6. It`s so great that you`re helping to get young kids excited about REAL homemade food…it just tastes better, doesn`t it? Good luck in round 5! Theresa

  7. this looks great… and the first and last photos? GORGEOUS.

    I feel lucky that I had a mom who was VERY active in the kitchen while I was growing up, and I was able to learn in the kitchen.

    Les Petits Chefs will appreciate these fabulous experiences and knowledge, if they don’t already! 😀

  8. What a wonderful idea for this challenge! Great post…wish you luck in advancing. Hope to join you in round five 🙂

  9. I love the picture of the messy recipe!! That happens to all of my recipes. Everything looks great. Curry is so foreign to me, but this makes it look not so intimidating!

  10. Bravo, boys. I hope I get to meet them when I finally sort out coming to visit you- every creation outshines the last. The magic eye bath does not sound like fun though, I must admit. Your photos are super instructional- I could probably do it on them alone, which is the measure of success for this challenge. Well done, M, as usual.

  11. That’s it! You’ve done it! You’ve been elevated to ‘Saint Mardi’ in my book. Great recipe; cooperative boys, beautifully photographed….
    You are my latest culinary hero. Fabulous, fabulous post!!!!!

  12. What a great post! How fun getting the kids involved….I bet they loved it!! This looks seriously amazing….it’s making me hungry!!

  13. Wow Mardi – I luv how you included the kids…so cute and endearing to see little hands shots working in the kitchen…very well done and fantastic images. Great post. You’re on your way to the next round of PFB! 😉

  14. Wonderful post, Mardi. It would be good to keep an eye on some of these boys – one or two may end up as superstars in cuisine… thanks to your streaming them in this direction.

  15. Les Petits Chefs are just perfect for this challenge! It’s so funny now I can actually hear their voices saying the quotes when I read these posts now 😀

    You are SO right about their future wives. I’m sick of kitchen-useless men!

  16. What else can I say but well done Mardi and les petits chefs ! Photos are brilliant and love seeing reading their reaction. Another successful challenge.

  17. Not only do you take great photos, you made a wonderful tutorial with them and wrote a very engaging and informative post. You and the boys made a wonderful masala and curry paste. Congratulations and I love the fact that you used a bamboo placemat in the presentation shot.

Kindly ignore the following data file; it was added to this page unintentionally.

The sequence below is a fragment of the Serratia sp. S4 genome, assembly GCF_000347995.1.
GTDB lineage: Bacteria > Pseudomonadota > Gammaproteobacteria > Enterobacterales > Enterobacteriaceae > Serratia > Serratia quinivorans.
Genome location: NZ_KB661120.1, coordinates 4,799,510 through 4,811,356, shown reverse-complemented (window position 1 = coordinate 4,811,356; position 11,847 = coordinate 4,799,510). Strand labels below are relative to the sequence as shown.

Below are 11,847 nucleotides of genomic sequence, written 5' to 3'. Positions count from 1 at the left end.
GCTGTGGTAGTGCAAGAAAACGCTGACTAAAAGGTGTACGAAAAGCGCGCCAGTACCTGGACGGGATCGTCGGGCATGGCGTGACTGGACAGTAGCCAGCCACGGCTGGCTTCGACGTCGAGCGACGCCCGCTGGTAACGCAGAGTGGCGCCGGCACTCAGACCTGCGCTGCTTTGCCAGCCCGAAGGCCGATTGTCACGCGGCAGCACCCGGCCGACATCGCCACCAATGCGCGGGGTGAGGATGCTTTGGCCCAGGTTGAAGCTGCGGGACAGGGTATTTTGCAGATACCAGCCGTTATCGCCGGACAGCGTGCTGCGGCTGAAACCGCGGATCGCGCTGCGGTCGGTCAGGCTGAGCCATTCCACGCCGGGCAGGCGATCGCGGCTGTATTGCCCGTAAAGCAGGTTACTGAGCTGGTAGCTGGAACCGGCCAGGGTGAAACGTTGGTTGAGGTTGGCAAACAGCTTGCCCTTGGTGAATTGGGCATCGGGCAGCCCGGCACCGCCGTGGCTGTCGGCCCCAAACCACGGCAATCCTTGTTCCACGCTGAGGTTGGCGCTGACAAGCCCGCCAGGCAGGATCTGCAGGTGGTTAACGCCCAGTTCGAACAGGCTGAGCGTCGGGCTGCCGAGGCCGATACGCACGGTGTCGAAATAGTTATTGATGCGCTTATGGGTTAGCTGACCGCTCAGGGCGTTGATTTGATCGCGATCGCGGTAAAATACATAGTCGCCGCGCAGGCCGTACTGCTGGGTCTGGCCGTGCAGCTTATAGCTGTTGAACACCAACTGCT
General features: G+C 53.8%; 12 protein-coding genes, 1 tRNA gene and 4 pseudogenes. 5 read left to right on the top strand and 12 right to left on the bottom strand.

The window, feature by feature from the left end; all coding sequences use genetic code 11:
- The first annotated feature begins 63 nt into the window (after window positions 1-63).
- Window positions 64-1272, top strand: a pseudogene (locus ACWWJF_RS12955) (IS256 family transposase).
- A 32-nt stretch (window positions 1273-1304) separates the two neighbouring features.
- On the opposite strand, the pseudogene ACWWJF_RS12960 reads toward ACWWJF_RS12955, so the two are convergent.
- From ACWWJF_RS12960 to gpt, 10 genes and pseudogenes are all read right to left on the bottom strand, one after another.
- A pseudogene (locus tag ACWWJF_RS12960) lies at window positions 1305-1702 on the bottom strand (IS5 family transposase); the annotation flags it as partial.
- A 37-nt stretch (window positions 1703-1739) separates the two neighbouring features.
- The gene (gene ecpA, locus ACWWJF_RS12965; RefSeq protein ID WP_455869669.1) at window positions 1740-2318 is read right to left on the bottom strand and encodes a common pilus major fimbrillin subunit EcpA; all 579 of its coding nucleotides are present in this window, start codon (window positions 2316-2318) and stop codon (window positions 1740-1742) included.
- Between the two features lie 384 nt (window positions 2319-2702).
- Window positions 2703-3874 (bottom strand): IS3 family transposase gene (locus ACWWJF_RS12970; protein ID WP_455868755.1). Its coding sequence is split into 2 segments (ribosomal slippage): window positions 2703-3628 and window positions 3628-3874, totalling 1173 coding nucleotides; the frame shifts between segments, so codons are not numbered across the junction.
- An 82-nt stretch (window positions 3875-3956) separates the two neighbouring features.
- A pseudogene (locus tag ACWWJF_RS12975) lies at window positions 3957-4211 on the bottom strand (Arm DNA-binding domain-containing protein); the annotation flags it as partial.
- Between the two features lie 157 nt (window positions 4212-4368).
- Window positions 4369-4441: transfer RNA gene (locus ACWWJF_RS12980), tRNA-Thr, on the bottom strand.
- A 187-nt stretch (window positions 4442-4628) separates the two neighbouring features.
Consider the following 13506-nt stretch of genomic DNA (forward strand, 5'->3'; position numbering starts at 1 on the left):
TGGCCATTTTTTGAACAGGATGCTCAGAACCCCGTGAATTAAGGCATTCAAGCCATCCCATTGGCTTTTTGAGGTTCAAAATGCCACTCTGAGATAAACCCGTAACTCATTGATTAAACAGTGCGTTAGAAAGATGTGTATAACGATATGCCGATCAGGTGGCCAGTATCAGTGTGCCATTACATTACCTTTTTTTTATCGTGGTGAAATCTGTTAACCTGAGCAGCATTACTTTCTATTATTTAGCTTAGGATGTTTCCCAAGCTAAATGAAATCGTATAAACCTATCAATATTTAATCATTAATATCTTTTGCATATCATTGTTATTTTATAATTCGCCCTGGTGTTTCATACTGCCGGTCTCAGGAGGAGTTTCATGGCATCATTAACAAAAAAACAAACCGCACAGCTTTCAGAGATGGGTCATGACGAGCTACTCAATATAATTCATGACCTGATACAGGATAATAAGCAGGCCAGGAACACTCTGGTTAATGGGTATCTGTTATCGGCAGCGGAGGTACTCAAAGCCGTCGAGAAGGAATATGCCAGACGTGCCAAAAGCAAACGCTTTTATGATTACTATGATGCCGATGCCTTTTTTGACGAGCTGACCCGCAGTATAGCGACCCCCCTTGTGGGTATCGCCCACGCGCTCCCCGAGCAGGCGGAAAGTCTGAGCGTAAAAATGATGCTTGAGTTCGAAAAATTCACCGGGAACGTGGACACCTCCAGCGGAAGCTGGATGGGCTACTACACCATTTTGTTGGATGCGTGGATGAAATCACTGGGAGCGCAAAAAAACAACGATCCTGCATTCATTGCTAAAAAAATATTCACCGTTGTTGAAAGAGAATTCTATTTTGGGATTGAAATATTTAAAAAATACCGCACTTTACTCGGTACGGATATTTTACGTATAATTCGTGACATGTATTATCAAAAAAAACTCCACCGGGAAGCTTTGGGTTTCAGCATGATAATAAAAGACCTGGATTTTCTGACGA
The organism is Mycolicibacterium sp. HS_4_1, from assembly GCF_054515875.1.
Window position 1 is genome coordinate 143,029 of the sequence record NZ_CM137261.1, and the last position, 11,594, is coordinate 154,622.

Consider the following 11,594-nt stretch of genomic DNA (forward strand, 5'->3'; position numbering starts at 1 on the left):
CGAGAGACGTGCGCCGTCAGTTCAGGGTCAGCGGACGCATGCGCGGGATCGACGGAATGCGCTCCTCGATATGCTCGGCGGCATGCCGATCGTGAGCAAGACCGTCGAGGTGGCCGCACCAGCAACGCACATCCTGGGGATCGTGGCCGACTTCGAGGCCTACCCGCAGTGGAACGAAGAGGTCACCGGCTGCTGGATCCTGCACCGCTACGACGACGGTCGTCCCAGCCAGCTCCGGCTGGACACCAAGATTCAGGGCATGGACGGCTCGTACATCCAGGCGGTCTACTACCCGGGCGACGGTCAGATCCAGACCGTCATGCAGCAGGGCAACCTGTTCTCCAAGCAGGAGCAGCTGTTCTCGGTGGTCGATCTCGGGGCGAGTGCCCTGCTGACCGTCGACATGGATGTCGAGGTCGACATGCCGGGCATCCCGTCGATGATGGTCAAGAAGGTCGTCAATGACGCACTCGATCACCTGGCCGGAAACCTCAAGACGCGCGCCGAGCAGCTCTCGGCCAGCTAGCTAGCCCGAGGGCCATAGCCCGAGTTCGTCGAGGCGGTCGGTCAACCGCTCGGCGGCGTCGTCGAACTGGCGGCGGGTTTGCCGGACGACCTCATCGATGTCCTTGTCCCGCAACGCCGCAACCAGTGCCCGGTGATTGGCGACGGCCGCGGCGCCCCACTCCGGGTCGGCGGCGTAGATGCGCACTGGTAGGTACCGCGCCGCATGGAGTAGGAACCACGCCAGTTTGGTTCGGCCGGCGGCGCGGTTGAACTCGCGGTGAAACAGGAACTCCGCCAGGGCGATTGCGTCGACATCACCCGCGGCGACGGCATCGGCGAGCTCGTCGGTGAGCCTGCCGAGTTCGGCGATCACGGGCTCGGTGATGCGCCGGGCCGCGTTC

18. I absolutely agree that this post is very true to you and the spirit of your blog… its wonderful!! You have my vote 🙂

  19. You have this one in the bag. I have seen other “cooking with children” and it is clear that most never do this. And, cooking with children is critical to our future food world.

  20. I love this. I love that you got your 8 & 9-year-old boys to do it, I love the presentation, I love the photos, I LOVE HOW EASY AND DELICIOUS IT LOOKS.

    Excellent entry all round! Well done 😉

    Jax x

  21. That Chicken Tikka Masala looks mouthwatering. I love that your kids are as involved in the process as you. I wish you the best of luck in this round!

  22. Congrats on your continued Project Food Blog success! And thanks for the tikka masala recipes – I love Indian food and have so much trouble finding authentic and easy recipes but these sound and look delicious!

  23. Love to see the cute little hands on your pictures! We need MORE people like you who take time to teach kids how love food and to cook dishes that will develop their palate from an early age. I am also a long time J.O. fan and can’t help but admire all the efforts he puts into his Food Revolution campaign. I think you chose a perfect angle for this challenge and of course, you’ll go on to the next round and even further. Always a pleasure to read you.

  24. I love it- the sight of those little hands working so hard to take some food home to their Mum’s just makes my heart melt. Cooking for all the right reasons. Congrats again- you get my vote!

  25. I absolutely love your posts about the petits chefs and this is so perfect for PFB. Great job, Mardi…you really do set the bar (and high!) for each challenge. I am honored to be in it with you 😉

  26. I’ve always enjoyed your posts that include Les Petits Chefs; it’s clearly evident that children can do more than just watch others prepare their meals!

    My two daughters were always involved in meal preparation; from a very young age they would help set the table and as they got older were given greater responsibility as I saw fit. I won’t deny that sometimes they grumbled about having to help (heck, if I had thought it would matter…I would have grumbled sometimes too!) but for both girls, going to college made all of that experience invaluable.

    They were known as ‘the’ place to visit…even in a dorm room they could throw together something resembling home and I spent many years having them and their friends visit for the weekend and for some of those kids, it was often their first hands on experience with food preparation. Left me sort of amazed, especially since they were all so eager to know how to cook their own food!

    Most recently I helped a friend of my daughter Lauren make the first cake she had ever made (she’s 25!) so that she could give it to her Dad for his birthday.

    So, seeing these boys learn and enjoy the skill of cooking is heartwarming a I know first hand how this will be a part of a life long experience.